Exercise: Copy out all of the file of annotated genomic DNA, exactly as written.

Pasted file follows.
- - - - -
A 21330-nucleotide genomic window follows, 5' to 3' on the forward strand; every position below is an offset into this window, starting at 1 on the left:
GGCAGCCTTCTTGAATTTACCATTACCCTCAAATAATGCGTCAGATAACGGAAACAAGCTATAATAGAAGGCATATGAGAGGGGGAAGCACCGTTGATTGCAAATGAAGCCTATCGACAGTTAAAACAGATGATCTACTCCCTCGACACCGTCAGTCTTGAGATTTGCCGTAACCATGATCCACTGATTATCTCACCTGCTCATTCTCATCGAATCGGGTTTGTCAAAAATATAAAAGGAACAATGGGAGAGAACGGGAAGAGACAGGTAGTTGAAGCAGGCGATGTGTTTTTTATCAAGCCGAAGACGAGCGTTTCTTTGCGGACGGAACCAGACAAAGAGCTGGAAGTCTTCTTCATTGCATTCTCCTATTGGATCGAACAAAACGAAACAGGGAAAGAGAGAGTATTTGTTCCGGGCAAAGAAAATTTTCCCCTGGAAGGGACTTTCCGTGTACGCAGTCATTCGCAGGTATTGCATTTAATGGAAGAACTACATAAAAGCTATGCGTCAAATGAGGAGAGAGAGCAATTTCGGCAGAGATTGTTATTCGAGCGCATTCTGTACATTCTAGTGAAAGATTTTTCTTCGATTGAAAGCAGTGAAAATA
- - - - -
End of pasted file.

A 21330-nucleotide genomic window follows, 5' to 3' on the forward strand; every position below is an offset into this window, starting at 1 on the left:
GGCAGCCTTCTTGAATTTACCATTACCCTCAAATAATGCGTCAGATAACGGAAACAAGCTATAATAGAAGGCATATGAGAGGGGGAAGCACCGTTGATTGCAAATGAAGCCTATCGACAGTTAAAACAGATGATCTACTCCCTCGACACCGTCAGTCTTGAGATTTGCCGTAACCATGATCCACTGATTATCTCACCTGCTCATTCTCATCGAATCGGGTTTGTCAAAAATATAAAAGGAACAATGGGAGAGAACGGGAAGAGACAGGTAGTTGAAGCAGGCGATGTGTTTTTTATCAAGCCGAAGACGAGCGTTTCTTTGCGGACGGAACCAGACAAAGAGCTGGAAGTCTTCTTCATTGCATTCTCCTATTGGATCGAACAAAACGAAACAGGGAAAGAGAGAGTATTTGTTCCGGGCAAAGAAAATTTTCCCCTGGAAGGGACTTTCCGTGTACGCAGTCATTCGCAGGTATTGCATTTAATGGAAGAACTACATAAAAGCTATGCGTCAAATGAGGAGAGAGAGCAATTTCGGCAGAGATTGTTATTCGAGCGCATTCTGTACATTCTAGTGAAAGATTTTTCTTCGATTGAAAGCAGTGAAAATA